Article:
PRE-ORDER: BOOKS WILL NOT SHIP UNTIL AFTER SEPTEMBER 12
Chosen by Dana Levin as the winner of the 2023 APR/Honickman First Book Prize, Public Abstract is a must-read debut. From this collection emerges a private idiom, an obsession with language's terse, compulsive music via overwound meter, teeming repetition, and rhyme undercutting the usual trappings of rhyme. Public Abstract is an exploration of anxiety, illness, and addiction: the ripples of influence an addict has on their family circle, and vice versa. The poet's tension: a private mind, devoted to its privacy, laid out on the page, an abstracted, public revelation. Huffman's approach, building an aesthetic of compressed interiority, is like nothing else being written in contemporary American poetry.
Praise for Public Abstract:
The title of the first section—A BOUT—in Jane Huffman’s exquisite first collection, Public Abstract, is synecdochic for the book entire. It disassembles aboutness—the very heart of the narrative urge—and re-centers the bout—a head-to-head encounter with intensity. If a poem is a machine made of words, as William Carlos Williams asserts, then Huffman’s machines are obsessional, so metrically and sonically driven that they threaten to jump the track. Her forms are the forms of late-stage capitalism—tumbling or threatening to tumble, adulterated by misuse and time, a colonnade of seamlessly designed columns pulling apart at the seams. Public Abstract cannot be reduced to a series of issues or subjects. Instead, these poems are formal archetypes of foundational motifs. Embodiment. Power and powerlessness. The vulnerable soul at odds with brutal circumstance. Emily Dickinson invented an expansive aesthetic, theology, and Self in the small chamber of her bedroom. With a turn of the lock, she was free. Huffman emerges from that tradition, but her primary source and influence is not the hymnal but literary and rhetorical form. Her argument is not with God, but with philosophy and history, public, personal, and intellectual. Her chamber is not the bedroom, but the private bedlam of the poem within the poem.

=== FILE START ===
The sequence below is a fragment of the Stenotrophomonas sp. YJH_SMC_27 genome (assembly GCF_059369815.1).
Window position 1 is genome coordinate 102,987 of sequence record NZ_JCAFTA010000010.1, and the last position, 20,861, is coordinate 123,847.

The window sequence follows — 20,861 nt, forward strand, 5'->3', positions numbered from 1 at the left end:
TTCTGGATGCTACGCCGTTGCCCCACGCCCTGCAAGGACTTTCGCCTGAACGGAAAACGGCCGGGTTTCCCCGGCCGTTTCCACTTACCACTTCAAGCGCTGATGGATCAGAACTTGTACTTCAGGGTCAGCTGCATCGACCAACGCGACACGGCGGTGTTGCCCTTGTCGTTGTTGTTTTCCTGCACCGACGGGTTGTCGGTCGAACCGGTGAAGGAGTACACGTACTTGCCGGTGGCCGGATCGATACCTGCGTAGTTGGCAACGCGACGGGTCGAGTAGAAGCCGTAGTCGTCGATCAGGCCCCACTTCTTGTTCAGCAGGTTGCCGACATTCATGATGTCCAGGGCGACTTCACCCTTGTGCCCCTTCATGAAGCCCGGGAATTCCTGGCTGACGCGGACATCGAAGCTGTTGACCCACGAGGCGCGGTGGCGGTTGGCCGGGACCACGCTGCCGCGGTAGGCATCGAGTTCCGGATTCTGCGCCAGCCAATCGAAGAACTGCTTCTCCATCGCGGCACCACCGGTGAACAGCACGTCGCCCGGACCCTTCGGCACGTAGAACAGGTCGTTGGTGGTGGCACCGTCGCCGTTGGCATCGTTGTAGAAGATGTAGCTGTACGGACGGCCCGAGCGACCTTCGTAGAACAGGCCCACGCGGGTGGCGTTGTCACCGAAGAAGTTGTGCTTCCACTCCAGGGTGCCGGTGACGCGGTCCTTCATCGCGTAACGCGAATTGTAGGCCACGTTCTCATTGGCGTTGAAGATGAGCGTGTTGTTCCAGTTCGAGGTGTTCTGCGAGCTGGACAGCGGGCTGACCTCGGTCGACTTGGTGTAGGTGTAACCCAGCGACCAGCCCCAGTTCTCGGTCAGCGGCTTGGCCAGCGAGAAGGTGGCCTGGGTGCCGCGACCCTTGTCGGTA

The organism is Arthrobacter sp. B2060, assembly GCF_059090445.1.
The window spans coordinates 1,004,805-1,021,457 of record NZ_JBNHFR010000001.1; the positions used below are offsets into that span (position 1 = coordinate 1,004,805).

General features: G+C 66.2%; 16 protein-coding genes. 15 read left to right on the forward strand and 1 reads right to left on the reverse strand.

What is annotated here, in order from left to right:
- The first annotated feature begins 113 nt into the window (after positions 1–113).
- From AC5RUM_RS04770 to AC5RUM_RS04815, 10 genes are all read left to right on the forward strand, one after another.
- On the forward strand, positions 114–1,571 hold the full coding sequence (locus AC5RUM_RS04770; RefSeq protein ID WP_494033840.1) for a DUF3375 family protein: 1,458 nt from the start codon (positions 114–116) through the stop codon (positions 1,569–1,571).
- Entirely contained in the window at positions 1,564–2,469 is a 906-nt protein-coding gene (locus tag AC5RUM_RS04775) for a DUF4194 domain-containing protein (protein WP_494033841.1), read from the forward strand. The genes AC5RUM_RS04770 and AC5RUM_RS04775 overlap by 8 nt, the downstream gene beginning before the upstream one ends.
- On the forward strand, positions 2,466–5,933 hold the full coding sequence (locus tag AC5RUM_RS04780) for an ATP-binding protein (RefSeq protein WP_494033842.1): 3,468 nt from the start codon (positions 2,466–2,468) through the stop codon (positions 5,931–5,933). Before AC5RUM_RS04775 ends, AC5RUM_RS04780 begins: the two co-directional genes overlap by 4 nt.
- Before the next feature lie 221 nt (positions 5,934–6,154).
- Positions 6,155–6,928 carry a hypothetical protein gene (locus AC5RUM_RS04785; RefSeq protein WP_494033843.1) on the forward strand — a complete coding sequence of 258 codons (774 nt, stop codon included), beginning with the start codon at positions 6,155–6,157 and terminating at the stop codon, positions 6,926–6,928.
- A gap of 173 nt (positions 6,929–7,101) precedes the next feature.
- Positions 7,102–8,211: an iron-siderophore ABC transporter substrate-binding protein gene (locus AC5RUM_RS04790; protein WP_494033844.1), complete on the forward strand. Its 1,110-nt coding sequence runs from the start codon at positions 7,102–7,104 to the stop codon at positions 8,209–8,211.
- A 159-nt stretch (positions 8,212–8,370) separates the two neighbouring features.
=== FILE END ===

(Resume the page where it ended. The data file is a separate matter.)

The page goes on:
--Diane Seuss, author of frank: sonnets